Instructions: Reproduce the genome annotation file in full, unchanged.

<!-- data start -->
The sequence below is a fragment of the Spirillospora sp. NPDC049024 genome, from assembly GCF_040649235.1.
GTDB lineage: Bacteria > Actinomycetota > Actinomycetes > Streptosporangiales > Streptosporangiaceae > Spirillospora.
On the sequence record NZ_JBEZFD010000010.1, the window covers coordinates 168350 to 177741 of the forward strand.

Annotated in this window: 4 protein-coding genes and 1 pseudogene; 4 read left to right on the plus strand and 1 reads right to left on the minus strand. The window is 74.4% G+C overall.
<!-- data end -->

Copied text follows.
The sequence below is a fragment of the Spirillospora sp. NPDC049024 genome, from assembly GCF_040649235.1.
GTDB lineage: Bacteria > Actinomycetota > Actinomycetes > Streptosporangiales > Streptosporangiaceae > Spirillospora.
On the sequence record NZ_JBEZFD010000010.1, the window covers coordinates 168350 to 177741 of the forward strand.

Annotated in this window: 4 protein-coding genes and 1 pseudogene; 4 read left to right on the plus strand and 1 reads right to left on the minus strand. The window is 74.4% G+C overall.